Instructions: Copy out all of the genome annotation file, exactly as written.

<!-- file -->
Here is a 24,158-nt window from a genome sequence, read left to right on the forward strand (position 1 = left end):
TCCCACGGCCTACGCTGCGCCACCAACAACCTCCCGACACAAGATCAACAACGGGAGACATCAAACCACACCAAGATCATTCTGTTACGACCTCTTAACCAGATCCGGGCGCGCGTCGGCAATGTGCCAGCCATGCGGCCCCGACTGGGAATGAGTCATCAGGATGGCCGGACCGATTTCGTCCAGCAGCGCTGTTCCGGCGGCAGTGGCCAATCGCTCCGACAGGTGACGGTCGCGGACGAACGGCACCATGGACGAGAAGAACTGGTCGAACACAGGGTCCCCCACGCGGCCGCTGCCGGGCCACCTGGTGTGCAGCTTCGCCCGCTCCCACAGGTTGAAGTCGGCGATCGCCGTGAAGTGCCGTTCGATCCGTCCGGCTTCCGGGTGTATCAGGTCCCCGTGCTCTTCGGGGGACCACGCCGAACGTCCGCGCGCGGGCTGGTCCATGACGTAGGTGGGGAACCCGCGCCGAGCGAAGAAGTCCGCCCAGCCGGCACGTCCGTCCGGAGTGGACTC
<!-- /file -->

Here is a 24,158-nt window from a genome sequence, read left to right on the forward strand (position 1 = left end):
TCCCACGGCCTACGCTGCGCCACCAACAACCTCCCGACACAAGATCAACAACGGGAGACATCAAACCACACCAAGATCATTCTGTTACGACCTCTTAACCAGATCCGGGCGCGCGTCGGCAATGTGCCAGCCATGCGGCCCCGACTGGGAATGAGTCATCAGGATGGCCGGACCGATTTCGTCCAGCAGCGCTGTTCCGGCGGCAGTGGCCAATCGCTCCGACAGGTGACGGTCGCGGACGAACGGCACCATGGACGAGAAGAACTGGTCGAACACAGGGTCCCCCACGCGGCCGCTGCCGGGCCACCTGGTGTGCAGCTTCGCCCGCTCCCACAGGTTGAAGTCGGCGATCGCCGTGAAGTGCCGTTCGATCCGTCCGGCTTCCGGGTGTATCAGGTCCCCGTGCTCTTCGGGGGACCACGCCGAACGTCCGCGCGCGGGCTGGTCCATGACGTAGGTGGGGAACCCGCGCCGAGCGAAGAAGTCCGCCCAGCCGGCACGTCCGTCCGGAGTGGACTC